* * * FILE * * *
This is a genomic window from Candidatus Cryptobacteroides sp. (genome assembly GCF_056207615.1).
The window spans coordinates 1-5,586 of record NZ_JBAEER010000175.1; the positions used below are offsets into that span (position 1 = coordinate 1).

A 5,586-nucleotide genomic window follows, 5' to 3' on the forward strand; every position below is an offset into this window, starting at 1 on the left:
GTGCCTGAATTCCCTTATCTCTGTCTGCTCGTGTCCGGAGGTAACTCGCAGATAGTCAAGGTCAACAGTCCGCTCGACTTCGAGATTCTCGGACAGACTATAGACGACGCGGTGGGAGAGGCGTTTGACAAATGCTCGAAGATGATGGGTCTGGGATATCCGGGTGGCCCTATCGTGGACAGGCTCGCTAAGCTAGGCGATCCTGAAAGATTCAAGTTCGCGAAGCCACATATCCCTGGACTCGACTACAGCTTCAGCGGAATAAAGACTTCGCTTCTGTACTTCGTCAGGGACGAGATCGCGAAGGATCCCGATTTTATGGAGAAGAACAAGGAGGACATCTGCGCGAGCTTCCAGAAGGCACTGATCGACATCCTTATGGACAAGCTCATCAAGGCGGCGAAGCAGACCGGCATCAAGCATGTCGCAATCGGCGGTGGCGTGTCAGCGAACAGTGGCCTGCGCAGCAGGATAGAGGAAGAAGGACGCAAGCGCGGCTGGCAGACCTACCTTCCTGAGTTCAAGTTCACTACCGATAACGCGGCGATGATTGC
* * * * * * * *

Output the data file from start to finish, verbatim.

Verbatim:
This is a genomic window from Candidatus Cryptobacteroides sp. (genome assembly GCF_056207615.1).
The window spans coordinates 1-5,586 of record NZ_JBAEER010000175.1; the positions used below are offsets into that span (position 1 = coordinate 1).

A 5,586-nucleotide genomic window follows, 5' to 3' on the forward strand; every position below is an offset into this window, starting at 1 on the left:
GTGCCTGAATTCCCTTATCTCTGTCTGCTCGTGTCCGGAGGTAACTCGCAGATAGTCAAGGTCAACAGTCCGCTCGACTTCGAGATTCTCGGACAGACTATAGACGACGCGGTGGGAGAGGCGTTTGACAAATGCTCGAAGATGATGGGTCTGGGATATCCGGGTGGCCCTATCGTGGACAGGCTCGCTAAGCTAGGCGATCCTGAAAGATTCAAGTTCGCGAAGCCACATATCCCTGGACTCGACTACAGCTTCAGCGGAATAAAGACTTCGCTTCTGTACTTCGTCAGGGACGAGATCGCGAAGGATCCCGATTTTATGGAGAAGAACAAGGAGGACATCTGCGCGAGCTTCCAGAAGGCACTGATCGACATCCTTATGGACAAGCTCATCAAGGCGGCGAAGCAGACCGGCATCAAGCATGTCGCAATCGGCGGTGGCGTGTCAGCGAACAGTGGCCTGCGCAGCAGGATAGAGGAAGAAGGACGCAAGCGCGGCTGGCAGACCTACCTTCCTGAGTTCAAGTTCACTACCGATAACGCGGCGATGATTGC